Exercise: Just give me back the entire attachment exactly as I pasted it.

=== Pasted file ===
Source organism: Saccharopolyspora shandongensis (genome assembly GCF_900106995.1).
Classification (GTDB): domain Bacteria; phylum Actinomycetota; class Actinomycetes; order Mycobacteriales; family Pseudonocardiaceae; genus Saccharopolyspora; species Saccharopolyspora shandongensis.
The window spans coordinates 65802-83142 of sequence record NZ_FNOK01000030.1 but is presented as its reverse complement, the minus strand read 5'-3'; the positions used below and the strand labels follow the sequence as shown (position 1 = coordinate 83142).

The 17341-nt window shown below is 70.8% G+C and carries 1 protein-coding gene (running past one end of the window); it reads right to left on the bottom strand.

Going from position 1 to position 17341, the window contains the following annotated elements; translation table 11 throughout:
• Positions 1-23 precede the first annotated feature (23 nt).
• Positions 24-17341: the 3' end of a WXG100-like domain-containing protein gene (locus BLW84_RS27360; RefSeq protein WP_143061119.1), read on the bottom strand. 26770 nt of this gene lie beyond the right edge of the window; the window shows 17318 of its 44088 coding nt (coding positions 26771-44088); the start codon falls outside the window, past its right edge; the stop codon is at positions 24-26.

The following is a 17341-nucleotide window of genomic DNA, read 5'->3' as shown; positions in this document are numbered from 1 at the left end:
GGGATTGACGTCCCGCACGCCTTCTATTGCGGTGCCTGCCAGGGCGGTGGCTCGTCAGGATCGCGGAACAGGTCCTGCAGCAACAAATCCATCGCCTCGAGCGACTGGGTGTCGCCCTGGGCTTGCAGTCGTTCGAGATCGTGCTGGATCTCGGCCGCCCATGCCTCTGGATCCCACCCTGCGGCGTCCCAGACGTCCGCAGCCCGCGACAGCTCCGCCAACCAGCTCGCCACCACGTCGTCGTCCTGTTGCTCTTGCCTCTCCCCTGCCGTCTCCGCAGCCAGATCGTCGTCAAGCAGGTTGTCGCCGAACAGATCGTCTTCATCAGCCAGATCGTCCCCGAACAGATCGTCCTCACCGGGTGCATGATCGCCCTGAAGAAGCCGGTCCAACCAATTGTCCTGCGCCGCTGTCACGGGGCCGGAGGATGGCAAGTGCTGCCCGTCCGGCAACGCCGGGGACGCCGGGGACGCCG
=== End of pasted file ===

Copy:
Source organism: Saccharopolyspora shandongensis (genome assembly GCF_900106995.1).
Classification (GTDB): domain Bacteria; phylum Actinomycetota; class Actinomycetes; order Mycobacteriales; family Pseudonocardiaceae; genus Saccharopolyspora; species Saccharopolyspora shandongensis.
The window spans coordinates 65802-83142 of sequence record NZ_FNOK01000030.1 but is presented as its reverse complement, the minus strand read 5'-3'; the positions used below and the strand labels follow the sequence as shown (position 1 = coordinate 83142).

The 17341-nt window shown below is 70.8% G+C and carries 1 protein-coding gene (running past one end of the window); it reads right to left on the bottom strand.

Going from position 1 to position 17341, the window contains the following annotated elements; translation table 11 throughout:
• Positions 1-23 precede the first annotated feature (23 nt).
• Positions 24-17341: the 3' end of a WXG100-like domain-containing protein gene (locus BLW84_RS27360; RefSeq protein WP_143061119.1), read on the bottom strand. 26770 nt of this gene lie beyond the right edge of the window; the window shows 17318 of its 44088 coding nt (coding positions 26771-44088); the start codon falls outside the window, past its right edge; the stop codon is at positions 24-26.

The following is a 17341-nucleotide window of genomic DNA, read 5'->3' as shown; positions in this document are numbered from 1 at the left end:
GGGATTGACGTCCCGCACGCCTTCTATTGCGGTGCCTGCCAGGGCGGTGGCTCGTCAGGATCGCGGAACAGGTCCTGCAGCAACAAATCCATCGCCTCGAGCGACTGGGTGTCGCCCTGGGCTTGCAGTCGTTCGAGATCGTGCTGGATCTCGGCCGCCCATGCCTCTGGATCCCACCCTGCGGCGTCCCAGACGTCCGCAGCCCGCGACAGCTCCGCCAACCAGCTCGCCACCACGTCGTCGTCCTGTTGCTCTTGCCTCTCCCCTGCCGTCTCCGCAGCCAGATCGTCGTCAAGCAGGTTGTCGCCGAACAGATCGTCTTCATCAGCCAGATCGTCCCCGAACAGATCGTCCTCACCGGGTGCATGATCGCCCTGAAGAAGCCGGTCCAACCAATTGTCCTGCGCCGCTGTCACGGGGCCGGAGGATGGCAAGTGCTGCCCGTCCGGCAACGCCGGGGACGCCGGGGACGCCG